Air Board pushes decision on Lambert compressor station permit to September following complaints
Construction of Mountain Valley Pipeline in May 2021, submitted in a construction report to the Federal Energy Regulatory Commission.
The State Air Pollution Control Board has deferred consideration of a permit for a controversial compressor station in Pittsylvania County to September following complaints about the scheduling of a midday, midweek meeting in Richmond to consider the issue.
“This provides the board with additional time to ensure a thorough review and full consideration of the information submitted into the public record on this permit application,” said Department of Environmental Quality Director David Paylor in an agency release.
The proposed compressor station would be part of an offshoot of the Mountain Valley Pipeline known as the Southgate extension. That pipeline is expected to run about 75 miles from Pittsylvania south into North Carolina.
North Carolina’s Department of Environmental Quality has twice denied a necessary water permit for the project, citing numerous erosion and sediment issues with the main line of the Mountain Valley Pipeline and doubts about its completion.
The required air permit for the Pittsylvania compressor station has been hotly contested, with the air board receiving hundreds of comments on the proposal. But despite discussion among the board in April about scheduling consideration of the permit in the evening or on a weekend to increase public accessibility, the deliberations were scheduled for a Wednesday afternoon in Richmond.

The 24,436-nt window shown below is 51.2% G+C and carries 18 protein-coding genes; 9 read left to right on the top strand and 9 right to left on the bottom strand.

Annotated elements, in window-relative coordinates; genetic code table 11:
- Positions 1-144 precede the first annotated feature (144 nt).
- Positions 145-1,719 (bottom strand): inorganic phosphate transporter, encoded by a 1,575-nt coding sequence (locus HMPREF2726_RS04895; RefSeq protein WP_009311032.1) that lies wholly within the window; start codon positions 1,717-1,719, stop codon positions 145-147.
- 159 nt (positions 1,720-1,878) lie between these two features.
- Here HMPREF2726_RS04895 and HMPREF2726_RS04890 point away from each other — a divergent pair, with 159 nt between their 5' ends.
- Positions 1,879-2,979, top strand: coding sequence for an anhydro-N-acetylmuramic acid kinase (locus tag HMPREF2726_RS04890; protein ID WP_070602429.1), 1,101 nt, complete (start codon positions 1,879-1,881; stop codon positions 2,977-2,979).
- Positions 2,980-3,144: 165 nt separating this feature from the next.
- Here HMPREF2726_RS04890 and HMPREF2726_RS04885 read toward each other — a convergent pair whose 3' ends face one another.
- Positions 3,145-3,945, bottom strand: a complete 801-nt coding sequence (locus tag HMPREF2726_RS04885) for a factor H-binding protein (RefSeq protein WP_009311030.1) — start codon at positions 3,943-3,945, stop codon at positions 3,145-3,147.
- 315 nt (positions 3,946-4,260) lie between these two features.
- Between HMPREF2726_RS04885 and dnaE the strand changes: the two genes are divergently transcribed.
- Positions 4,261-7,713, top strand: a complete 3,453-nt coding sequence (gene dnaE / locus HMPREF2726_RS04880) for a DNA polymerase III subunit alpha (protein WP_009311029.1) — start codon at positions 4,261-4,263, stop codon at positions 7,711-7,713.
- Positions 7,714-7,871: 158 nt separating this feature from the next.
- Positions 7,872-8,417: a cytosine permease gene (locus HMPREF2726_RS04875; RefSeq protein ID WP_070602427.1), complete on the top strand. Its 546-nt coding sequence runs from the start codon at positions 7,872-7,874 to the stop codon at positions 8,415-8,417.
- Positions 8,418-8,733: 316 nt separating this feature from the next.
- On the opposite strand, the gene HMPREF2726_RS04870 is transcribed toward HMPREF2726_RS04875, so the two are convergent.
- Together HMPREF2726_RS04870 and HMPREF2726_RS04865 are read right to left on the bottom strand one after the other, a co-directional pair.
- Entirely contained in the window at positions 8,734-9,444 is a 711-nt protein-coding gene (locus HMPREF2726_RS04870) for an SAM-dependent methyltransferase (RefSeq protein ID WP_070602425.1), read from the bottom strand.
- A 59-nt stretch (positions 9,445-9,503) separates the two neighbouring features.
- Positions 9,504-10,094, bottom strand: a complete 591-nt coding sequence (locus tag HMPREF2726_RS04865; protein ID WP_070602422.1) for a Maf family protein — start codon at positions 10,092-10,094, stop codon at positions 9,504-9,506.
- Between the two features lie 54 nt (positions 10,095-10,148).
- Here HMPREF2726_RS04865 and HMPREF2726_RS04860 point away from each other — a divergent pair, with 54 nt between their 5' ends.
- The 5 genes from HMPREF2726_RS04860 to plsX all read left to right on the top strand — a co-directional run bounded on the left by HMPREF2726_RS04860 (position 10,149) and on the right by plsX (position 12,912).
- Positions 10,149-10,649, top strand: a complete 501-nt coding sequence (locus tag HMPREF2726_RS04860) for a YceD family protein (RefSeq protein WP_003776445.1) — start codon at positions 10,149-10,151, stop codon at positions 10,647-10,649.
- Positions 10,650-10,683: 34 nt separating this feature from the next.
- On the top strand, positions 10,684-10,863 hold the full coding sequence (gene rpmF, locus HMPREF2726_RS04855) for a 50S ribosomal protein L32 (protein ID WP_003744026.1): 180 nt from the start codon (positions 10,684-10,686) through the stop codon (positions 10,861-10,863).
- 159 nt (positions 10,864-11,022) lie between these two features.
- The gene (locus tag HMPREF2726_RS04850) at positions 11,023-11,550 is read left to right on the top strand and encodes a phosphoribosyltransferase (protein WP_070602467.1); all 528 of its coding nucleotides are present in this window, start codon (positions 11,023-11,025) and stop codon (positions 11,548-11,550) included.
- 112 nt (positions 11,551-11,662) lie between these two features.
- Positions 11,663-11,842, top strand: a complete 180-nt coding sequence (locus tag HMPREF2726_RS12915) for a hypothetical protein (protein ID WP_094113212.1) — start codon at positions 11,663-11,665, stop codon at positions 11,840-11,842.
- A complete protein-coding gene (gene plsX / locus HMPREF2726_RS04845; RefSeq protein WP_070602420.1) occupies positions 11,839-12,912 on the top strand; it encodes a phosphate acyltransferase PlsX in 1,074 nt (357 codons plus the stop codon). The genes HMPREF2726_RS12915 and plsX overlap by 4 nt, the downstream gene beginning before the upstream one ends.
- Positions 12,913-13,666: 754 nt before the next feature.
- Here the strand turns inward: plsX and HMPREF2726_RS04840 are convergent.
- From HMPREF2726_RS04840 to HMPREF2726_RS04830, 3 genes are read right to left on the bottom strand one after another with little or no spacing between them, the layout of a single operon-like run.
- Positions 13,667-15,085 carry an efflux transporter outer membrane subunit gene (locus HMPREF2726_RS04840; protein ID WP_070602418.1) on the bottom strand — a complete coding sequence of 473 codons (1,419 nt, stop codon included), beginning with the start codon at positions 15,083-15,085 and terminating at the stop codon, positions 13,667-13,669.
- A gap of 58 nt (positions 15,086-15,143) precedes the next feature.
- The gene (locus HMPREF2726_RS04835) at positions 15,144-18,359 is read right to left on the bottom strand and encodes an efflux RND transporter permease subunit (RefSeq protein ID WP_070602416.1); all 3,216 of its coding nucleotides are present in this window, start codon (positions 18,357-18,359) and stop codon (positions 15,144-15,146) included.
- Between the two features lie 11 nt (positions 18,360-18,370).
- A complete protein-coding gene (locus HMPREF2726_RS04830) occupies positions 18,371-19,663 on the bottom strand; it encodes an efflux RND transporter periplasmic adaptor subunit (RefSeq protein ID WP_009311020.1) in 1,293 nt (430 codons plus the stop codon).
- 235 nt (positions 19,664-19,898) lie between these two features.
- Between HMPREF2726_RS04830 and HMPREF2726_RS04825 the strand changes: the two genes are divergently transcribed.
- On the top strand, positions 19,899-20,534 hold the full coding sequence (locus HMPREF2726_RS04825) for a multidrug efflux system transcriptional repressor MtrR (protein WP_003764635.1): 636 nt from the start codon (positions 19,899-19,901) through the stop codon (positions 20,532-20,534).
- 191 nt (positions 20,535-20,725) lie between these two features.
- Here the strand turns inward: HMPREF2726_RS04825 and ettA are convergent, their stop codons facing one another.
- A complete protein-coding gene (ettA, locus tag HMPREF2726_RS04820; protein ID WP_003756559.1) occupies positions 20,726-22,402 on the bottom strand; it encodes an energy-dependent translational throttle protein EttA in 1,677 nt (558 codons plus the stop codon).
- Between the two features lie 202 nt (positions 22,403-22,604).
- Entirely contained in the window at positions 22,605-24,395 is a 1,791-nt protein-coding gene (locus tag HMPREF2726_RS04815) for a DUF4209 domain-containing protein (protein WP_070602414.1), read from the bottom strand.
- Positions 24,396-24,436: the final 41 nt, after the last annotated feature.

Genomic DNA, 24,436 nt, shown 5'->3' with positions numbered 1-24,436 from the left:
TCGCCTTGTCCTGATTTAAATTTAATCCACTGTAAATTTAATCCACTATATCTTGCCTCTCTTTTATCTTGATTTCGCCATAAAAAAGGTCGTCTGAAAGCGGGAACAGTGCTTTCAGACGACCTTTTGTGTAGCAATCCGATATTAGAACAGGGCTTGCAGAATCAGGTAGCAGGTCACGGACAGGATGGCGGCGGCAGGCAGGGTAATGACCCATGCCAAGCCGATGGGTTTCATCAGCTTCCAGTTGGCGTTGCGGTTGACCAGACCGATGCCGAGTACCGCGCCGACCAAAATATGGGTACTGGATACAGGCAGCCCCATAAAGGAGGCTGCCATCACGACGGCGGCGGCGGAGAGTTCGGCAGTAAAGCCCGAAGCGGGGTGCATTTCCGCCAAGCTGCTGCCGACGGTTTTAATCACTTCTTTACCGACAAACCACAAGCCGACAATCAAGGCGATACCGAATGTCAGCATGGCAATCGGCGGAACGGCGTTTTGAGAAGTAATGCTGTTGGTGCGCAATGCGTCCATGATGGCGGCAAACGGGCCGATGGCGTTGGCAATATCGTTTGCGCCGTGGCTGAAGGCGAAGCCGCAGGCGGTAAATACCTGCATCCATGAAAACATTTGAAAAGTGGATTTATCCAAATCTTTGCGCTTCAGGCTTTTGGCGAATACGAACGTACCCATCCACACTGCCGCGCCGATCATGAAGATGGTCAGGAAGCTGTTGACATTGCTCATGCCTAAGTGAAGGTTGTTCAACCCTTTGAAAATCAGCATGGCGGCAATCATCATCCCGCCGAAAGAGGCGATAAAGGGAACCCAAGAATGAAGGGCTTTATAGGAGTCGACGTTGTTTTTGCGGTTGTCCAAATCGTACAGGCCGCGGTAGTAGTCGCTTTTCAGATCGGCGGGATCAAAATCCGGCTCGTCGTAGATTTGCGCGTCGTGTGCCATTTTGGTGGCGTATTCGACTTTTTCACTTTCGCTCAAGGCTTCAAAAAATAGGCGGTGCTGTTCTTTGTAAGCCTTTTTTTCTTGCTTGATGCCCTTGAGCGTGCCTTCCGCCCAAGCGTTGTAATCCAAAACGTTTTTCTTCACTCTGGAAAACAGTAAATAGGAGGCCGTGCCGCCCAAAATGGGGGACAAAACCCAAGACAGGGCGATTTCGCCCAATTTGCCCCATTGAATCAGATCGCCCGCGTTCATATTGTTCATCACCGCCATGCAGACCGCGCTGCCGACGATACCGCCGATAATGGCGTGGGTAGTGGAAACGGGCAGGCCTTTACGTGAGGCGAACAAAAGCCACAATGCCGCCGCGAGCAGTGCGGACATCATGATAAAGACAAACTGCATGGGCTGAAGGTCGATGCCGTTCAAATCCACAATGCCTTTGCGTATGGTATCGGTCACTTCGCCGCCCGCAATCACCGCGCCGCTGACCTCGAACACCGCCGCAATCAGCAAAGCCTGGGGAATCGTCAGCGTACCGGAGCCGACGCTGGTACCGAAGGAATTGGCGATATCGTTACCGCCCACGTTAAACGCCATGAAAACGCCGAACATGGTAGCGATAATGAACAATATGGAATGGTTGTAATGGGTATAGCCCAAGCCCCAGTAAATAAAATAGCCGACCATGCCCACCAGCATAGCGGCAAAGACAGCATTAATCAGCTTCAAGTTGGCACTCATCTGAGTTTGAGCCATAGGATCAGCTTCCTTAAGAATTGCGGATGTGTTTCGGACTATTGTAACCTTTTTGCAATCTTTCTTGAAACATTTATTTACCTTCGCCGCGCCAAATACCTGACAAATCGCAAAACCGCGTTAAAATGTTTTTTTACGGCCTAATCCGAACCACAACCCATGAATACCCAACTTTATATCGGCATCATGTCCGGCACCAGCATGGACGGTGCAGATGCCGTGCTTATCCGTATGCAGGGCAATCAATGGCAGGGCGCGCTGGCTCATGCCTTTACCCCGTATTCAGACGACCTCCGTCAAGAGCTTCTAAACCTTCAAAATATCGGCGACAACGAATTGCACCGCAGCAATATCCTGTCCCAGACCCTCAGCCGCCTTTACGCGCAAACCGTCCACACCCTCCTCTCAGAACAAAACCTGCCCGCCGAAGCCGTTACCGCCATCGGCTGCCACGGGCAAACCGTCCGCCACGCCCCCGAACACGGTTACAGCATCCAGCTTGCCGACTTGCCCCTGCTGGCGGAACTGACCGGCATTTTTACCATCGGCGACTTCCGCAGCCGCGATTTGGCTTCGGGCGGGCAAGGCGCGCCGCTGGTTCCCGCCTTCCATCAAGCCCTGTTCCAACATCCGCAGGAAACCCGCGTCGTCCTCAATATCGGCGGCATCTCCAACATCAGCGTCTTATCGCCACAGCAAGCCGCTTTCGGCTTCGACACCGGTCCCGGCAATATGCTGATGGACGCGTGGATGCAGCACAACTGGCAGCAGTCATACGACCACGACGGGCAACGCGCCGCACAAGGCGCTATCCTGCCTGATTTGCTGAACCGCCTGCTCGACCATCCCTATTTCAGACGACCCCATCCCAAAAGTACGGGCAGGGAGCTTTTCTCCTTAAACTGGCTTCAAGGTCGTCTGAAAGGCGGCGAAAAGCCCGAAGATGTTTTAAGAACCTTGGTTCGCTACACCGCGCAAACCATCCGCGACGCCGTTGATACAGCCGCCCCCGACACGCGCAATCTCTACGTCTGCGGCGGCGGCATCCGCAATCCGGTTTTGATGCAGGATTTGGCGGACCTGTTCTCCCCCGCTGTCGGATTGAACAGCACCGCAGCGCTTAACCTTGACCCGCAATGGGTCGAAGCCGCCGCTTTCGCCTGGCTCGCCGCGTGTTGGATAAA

DEQ also said that with the lifting of the COVID-19 emergency, the meeting would be in-person only, and the agency did not have the resources to run a hybrid in-person and virtual meeting.
Several groups protested the decision. In one letter, the Pittsylvania County branch of the NAACP urged the air board to either add a virtual component to the meeting or hold it closer to the proposed site of the compressor station.
“Our members and others from Southern Virginia are facing a 300-mile, 6-hour round trip, and a 1- or 2-night stay in order to attend the meeting. Given the current set-up, we can only speak — and listen — if we make the trip,” the group wrote.
DEQ said Friday that Mountain Valley Pipeline had agreed to an extension of the timeline for a decision on the permit, which is outlined in statute.
Environmental nonprofit Appalachian Voices, which also previously sent a letter to DEQ expressing concerns about the meeting, applauded the decision.
“This doesn’t address the need for hybrid options, but as serious concerns were raised by the public during the comment period, including that environmental justice issues were not properly addressed and community engagement was lacking, additional time for the board to review comments from the public is very welcome,” said field coordinator Jessica Sims.
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